Norfolk Southern Corporation (NYSE:NSC) Stock Has Shown Weakness Lately But Financials Look Strong: Should Prospective Shareholders Make The Leap?

Norfolk Southern (NYSE:NSC) has had a rough three months with its share price down 27%. However, a closer look at its sound financials might cause you to think again. Given that fundamentals usually drive long-term market outcomes, the company is worth looking at. Particularly, we will be paying attention to Norfolk Southern’s ROE today.

Return on equity or ROE is an important factor to be considered by a shareholder because it tells them how effectively their capital is being reinvested. Put another way, it reveals the company’s success at turning shareholder investments into profits.

Check out our latest analysis for Norfolk Southern

How Do You Calculate Return On Equity?

The formula for ROE is:

Return on Equity = Net Profit (from continuing operations) ÷ Shareholders’ Equity

So, based on the above formula, the ROE for Norfolk Southern is:

18% = US$2.7b ÷ US$15b (Based on the trailing twelve months to December 2019).

The ‘return’ is the amount earned after tax over the last twelve months. One way to conceptualize this is that for each $1 of shareholders’ capital it has, the company made $0.18 in profit.

What Is The Relationship Between ROE And Earnings Growth?

So far, we’ve learnt that ROE is a measure of a company’s profitability. Based on how much of its profits the company chooses to reinvest or “retain”, we are then able to evaluate a company’s future ability to generate profits. Generally speaking, other things being equal, firms with a high return on equity and profit retention, have a higher growth rate than firms that don’t share these attributes.

Norfolk Southern’s Earnings Growth And 18% ROE

At first glance, Norfolk Southern seems to have a decent ROE. Further, the company’s ROE compares quite favorably to the industry average of 11%. This certainly adds some context to Norfolk Southern’s decent 18% net income growth seen over the past five years.

As a next step, we compared Norfolk Southern’s net income growth with the industry, and pleasingly, we found that the growth seen by the company is higher than the average industry growth of 12%.

NYSE:NSC Past Earnings Growth April 17th 2020
NYSE:NSC Past Earnings Growth April 17th 2020

Earnings growth is a huge factor in stock valuation. It’s important for an investor to know whether the market has priced in the company’s expected earnings growth (or decline). By doing so, they will have an idea if the stock is headed into clear blue waters or if swampy waters await. Is NSC fairly valued? This infographic on the company’s intrinsic value has everything you need to know.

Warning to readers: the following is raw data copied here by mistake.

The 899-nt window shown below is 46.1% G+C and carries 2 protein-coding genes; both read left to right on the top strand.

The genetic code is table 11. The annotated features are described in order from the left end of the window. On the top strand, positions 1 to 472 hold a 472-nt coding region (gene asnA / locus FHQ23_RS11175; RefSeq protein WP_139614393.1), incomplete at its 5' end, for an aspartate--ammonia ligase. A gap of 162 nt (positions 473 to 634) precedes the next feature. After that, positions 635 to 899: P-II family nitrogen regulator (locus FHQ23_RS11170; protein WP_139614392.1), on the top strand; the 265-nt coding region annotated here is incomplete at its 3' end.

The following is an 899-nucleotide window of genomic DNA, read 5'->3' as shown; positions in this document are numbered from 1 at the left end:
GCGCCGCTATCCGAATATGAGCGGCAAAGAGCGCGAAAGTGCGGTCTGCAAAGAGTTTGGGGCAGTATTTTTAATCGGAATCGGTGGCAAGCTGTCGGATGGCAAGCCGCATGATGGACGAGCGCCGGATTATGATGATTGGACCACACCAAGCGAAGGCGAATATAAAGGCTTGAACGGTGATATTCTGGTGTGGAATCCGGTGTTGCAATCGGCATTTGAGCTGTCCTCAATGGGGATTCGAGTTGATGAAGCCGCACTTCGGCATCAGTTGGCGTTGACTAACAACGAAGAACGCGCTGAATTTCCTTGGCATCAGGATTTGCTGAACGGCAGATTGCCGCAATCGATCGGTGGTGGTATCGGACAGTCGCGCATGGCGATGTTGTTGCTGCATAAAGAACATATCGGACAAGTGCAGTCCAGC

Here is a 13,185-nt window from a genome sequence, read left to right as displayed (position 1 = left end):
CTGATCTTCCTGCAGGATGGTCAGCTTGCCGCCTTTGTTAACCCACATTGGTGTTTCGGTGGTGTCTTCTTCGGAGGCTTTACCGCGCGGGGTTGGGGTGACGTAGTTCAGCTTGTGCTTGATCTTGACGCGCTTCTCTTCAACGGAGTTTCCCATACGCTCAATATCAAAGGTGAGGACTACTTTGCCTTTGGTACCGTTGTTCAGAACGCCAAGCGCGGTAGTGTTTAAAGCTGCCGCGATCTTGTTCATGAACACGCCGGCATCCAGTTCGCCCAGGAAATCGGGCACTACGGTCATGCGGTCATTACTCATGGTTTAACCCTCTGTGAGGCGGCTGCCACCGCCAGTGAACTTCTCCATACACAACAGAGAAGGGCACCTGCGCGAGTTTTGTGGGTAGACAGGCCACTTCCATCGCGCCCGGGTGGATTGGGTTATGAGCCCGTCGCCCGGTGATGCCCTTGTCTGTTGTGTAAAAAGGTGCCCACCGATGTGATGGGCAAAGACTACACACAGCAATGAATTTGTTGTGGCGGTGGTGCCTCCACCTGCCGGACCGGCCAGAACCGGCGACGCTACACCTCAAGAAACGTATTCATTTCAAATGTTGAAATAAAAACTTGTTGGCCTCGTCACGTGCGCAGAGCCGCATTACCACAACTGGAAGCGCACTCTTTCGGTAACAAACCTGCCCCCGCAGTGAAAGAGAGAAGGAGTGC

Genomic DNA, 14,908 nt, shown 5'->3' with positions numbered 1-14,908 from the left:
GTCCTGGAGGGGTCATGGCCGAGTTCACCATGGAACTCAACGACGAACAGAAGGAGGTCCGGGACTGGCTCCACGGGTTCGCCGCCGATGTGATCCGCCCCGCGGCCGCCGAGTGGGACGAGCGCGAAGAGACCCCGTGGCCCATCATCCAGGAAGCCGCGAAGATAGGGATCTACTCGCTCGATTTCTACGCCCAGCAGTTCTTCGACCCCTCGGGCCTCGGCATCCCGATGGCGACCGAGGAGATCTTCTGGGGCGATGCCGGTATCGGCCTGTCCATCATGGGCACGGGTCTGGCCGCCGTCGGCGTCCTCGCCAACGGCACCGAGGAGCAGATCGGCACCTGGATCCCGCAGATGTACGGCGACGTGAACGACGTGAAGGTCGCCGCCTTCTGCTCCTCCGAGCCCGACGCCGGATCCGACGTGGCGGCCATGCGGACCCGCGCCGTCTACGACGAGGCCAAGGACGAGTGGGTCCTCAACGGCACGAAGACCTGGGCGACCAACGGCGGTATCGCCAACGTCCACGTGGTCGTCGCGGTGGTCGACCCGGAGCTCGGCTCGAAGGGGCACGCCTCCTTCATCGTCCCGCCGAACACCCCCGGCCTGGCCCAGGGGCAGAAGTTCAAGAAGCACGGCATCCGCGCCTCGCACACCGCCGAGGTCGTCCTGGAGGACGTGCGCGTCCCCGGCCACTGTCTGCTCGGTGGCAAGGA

Is Norfolk Southern Efficiently Re-investing Its Profits?

Norfolk Southern has a healthy combination of a moderate three-year median payout ratio of 35% (or a retention ratio of 65%) and a respectable amount of growth in earnings as we saw above, meaning that the company has been making efficient use of its profits.

Moreover, Norfolk Southern is determined to keep sharing its profits with shareholders which we infer from its long history of paying a dividend for at least ten years. Based on the latest analysts’ estimates, we found that the company’s future payout ratio over the next three years is expected to hold steady at 34%. As a result, Norfolk Southern’s ROE is not expected to change by much either, which we inferred from the analyst estimate of 18% for future ROE.

Summary

In total, we are pretty happy with Norfolk Southern’s performance. In particular, it’s great to see that the company is investing heavily into its business and along with a high rate of return, that has resulted in a sizeable growth in its earnings. Having said that, the company’s earnings growth is expected to slow down, as forecasted in the current analyst estimates. To know more about the company’s future earnings growth forecasts take a look at this free report on analyst forecasts for the company to find out more.

If you spot an error that warrants correction, please contact the editor at editorial-team@simplywallst.com. This article by Simply Wall St is general in nature. It does not constitute a recommendation to buy or sell any stock, and does not take account of your objectives, or your financial situation. Simply Wall St has no position in the stocks mentioned.

We aim to bring you long-term focused research analysis driven by fundamental data. Note that our analysis may not factor in the latest price-sensitive company announcements or qualitative material. Thank you for reading.